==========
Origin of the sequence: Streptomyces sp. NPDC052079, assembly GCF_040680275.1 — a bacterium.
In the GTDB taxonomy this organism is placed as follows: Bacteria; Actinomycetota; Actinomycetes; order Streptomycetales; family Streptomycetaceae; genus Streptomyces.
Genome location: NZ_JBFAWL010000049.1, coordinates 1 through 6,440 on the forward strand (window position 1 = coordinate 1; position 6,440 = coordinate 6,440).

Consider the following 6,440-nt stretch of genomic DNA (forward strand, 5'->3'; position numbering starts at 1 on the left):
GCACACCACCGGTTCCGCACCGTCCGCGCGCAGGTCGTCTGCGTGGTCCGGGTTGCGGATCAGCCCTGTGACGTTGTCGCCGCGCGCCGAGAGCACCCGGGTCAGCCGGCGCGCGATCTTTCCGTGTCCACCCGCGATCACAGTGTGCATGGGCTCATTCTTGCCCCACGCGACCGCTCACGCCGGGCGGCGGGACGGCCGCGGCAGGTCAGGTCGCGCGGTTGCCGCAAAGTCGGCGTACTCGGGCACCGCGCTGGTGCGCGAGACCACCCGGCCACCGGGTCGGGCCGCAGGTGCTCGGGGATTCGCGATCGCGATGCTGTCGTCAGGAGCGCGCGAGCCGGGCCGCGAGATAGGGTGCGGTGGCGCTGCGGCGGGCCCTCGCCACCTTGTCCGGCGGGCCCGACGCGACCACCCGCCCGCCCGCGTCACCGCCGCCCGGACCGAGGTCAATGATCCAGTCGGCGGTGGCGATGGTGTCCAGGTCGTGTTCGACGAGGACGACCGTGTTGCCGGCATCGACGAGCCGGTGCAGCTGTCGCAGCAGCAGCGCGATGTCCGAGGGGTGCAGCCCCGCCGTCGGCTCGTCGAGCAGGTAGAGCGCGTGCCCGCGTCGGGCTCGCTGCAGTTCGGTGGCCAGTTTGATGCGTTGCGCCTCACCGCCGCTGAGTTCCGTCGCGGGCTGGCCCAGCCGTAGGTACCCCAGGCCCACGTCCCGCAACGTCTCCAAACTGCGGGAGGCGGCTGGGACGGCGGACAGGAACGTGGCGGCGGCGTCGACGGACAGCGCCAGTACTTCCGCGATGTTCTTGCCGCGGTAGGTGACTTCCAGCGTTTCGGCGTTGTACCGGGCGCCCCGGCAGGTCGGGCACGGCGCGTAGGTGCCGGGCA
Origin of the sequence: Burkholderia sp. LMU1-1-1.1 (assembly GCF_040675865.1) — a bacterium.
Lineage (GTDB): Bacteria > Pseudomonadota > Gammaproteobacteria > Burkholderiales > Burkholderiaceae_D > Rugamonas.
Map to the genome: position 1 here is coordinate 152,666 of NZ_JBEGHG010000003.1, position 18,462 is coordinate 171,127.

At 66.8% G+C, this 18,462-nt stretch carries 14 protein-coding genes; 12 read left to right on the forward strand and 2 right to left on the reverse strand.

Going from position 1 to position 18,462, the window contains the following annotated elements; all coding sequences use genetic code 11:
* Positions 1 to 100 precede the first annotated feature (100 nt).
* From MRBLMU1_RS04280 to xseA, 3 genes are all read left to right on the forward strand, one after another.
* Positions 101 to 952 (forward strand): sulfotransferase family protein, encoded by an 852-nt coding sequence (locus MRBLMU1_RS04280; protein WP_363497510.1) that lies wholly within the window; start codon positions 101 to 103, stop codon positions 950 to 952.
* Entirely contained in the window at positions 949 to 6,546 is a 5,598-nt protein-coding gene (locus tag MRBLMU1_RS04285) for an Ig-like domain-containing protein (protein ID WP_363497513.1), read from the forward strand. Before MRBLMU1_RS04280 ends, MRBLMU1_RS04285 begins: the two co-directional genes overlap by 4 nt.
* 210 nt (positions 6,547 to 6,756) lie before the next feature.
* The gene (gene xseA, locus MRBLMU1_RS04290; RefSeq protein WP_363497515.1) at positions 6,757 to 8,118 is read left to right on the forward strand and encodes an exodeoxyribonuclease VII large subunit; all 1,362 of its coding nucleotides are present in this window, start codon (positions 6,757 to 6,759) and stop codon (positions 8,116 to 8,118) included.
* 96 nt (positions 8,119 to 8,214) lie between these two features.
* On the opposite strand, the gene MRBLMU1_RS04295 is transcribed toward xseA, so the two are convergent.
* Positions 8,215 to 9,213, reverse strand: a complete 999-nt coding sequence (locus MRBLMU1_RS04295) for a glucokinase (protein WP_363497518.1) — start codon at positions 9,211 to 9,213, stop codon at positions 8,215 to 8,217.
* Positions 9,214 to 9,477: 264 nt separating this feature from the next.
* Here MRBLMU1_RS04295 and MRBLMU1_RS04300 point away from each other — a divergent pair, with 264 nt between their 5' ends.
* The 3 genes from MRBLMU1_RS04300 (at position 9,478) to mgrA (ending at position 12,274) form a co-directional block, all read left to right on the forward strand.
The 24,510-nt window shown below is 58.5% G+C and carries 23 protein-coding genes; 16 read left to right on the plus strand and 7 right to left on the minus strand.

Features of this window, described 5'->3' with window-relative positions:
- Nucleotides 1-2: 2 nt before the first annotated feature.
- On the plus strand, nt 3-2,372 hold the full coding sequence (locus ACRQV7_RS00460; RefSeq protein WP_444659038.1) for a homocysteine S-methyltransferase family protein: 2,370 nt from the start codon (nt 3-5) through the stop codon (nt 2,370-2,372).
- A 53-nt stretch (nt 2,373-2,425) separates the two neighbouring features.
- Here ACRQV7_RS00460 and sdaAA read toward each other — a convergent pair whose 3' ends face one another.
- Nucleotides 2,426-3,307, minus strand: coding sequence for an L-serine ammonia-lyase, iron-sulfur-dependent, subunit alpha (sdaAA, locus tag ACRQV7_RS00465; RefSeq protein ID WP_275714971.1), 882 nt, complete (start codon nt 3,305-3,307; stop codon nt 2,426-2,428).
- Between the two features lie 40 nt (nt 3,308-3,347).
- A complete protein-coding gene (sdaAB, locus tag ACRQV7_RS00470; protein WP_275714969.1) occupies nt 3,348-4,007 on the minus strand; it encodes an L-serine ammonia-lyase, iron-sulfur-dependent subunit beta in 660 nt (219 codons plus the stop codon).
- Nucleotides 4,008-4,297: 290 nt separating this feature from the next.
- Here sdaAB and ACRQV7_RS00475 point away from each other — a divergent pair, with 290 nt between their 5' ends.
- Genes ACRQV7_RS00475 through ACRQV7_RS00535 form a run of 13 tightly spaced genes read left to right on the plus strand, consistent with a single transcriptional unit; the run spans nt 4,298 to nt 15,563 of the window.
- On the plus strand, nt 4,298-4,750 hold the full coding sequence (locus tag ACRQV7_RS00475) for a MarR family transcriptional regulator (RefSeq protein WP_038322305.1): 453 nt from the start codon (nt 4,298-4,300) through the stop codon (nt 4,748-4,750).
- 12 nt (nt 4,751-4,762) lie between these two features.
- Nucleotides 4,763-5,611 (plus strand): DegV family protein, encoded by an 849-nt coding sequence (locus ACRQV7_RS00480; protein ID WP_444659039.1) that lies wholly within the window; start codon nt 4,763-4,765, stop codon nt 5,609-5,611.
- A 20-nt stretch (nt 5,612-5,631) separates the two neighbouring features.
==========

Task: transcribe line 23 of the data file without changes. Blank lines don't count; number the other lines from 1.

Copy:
The 24,510-nt window shown below is 58.5% G+C and carries 23 protein-coding genes; 16 read left to right on the plus strand and 7 right to left on the minus strand.